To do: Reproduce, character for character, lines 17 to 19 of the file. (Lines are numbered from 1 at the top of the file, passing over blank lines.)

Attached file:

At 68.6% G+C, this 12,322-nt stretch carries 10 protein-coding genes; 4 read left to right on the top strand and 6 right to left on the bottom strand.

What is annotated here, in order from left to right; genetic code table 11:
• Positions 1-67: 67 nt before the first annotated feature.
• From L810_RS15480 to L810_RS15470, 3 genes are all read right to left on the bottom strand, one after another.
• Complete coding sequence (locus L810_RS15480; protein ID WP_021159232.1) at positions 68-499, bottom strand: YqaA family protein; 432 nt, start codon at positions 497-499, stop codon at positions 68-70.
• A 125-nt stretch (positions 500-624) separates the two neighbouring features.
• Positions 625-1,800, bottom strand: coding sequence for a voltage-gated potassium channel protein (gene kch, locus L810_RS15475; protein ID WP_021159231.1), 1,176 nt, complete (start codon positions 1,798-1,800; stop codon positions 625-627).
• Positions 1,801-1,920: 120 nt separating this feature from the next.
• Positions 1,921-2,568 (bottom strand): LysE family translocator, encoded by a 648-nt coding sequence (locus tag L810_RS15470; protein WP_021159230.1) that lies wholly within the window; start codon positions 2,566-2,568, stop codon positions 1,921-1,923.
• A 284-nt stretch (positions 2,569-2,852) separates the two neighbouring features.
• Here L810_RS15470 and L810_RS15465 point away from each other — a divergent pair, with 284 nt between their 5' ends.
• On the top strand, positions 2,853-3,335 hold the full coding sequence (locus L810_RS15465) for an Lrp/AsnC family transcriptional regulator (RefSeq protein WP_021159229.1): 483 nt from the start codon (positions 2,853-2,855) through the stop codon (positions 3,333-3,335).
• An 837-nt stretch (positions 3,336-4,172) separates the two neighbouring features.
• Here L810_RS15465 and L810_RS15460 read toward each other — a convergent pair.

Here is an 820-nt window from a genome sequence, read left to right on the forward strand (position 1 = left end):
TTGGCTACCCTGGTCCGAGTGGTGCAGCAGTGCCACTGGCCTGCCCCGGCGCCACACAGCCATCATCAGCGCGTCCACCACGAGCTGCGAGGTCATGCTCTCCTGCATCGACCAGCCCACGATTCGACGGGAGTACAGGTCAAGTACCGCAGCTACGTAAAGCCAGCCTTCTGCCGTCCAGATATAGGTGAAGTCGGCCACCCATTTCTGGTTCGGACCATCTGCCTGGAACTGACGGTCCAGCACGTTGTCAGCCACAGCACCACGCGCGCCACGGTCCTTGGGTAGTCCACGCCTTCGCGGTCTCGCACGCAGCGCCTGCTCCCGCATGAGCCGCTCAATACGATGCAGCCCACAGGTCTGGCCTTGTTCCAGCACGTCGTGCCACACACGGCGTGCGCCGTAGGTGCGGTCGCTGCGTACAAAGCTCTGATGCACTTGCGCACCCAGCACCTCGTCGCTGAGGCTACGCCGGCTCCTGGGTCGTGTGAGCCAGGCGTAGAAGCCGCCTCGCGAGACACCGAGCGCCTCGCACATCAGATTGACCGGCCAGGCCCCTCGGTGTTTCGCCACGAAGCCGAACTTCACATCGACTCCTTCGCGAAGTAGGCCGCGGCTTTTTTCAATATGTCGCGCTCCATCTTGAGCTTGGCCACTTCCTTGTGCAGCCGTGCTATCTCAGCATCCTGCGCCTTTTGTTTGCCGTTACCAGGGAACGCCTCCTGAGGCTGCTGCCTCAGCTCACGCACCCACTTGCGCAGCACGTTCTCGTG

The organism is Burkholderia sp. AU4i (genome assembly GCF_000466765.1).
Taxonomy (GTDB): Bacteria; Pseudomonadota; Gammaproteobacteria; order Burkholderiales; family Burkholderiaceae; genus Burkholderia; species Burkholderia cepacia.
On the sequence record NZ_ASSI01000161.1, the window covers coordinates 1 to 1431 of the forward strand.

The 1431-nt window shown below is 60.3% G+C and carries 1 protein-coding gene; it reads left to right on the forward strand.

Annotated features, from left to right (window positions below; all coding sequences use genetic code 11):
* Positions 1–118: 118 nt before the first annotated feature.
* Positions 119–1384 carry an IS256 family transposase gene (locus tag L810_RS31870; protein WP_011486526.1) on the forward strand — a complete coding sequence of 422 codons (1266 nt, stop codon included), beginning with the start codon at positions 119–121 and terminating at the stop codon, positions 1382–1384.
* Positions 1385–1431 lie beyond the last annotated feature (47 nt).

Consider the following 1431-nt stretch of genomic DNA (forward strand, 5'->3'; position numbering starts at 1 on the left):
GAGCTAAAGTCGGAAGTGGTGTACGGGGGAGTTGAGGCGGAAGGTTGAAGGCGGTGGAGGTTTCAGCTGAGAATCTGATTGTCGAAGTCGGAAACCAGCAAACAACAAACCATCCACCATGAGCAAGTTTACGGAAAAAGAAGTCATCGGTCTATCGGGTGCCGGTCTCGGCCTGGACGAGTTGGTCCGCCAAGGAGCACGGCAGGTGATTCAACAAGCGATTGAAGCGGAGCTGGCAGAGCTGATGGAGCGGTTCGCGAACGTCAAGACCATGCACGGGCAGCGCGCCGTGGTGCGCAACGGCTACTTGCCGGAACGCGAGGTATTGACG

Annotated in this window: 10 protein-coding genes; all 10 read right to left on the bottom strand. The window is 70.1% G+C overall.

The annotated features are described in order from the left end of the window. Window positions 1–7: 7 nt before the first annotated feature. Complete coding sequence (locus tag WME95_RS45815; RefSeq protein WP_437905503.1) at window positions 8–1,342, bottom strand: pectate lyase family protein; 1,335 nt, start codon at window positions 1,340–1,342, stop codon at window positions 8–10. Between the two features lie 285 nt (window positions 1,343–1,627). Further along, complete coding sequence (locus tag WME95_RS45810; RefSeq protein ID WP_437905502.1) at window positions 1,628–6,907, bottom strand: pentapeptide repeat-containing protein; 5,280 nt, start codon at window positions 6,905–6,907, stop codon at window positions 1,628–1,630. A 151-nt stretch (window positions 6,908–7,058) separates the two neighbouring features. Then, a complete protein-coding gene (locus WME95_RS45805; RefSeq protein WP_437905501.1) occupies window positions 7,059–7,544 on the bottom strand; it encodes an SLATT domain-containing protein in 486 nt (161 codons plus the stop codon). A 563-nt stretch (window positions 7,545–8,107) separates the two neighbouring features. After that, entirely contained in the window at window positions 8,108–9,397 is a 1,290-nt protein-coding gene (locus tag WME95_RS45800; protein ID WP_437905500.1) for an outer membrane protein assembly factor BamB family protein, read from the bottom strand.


The organism is Burkholderia sp. AU4i (genome assembly GCF_000466765.1).
Taxonomy (GTDB): Bacteria; Pseudomonadota; Gammaproteobacteria; order Burkholderiales; family Burkholderiaceae; genus Burkholderia; species Burkholderia cepacia.
On the sequence record NZ_ASSI01000161.1, the window covers coordinates 1 to 1431 of the forward strand.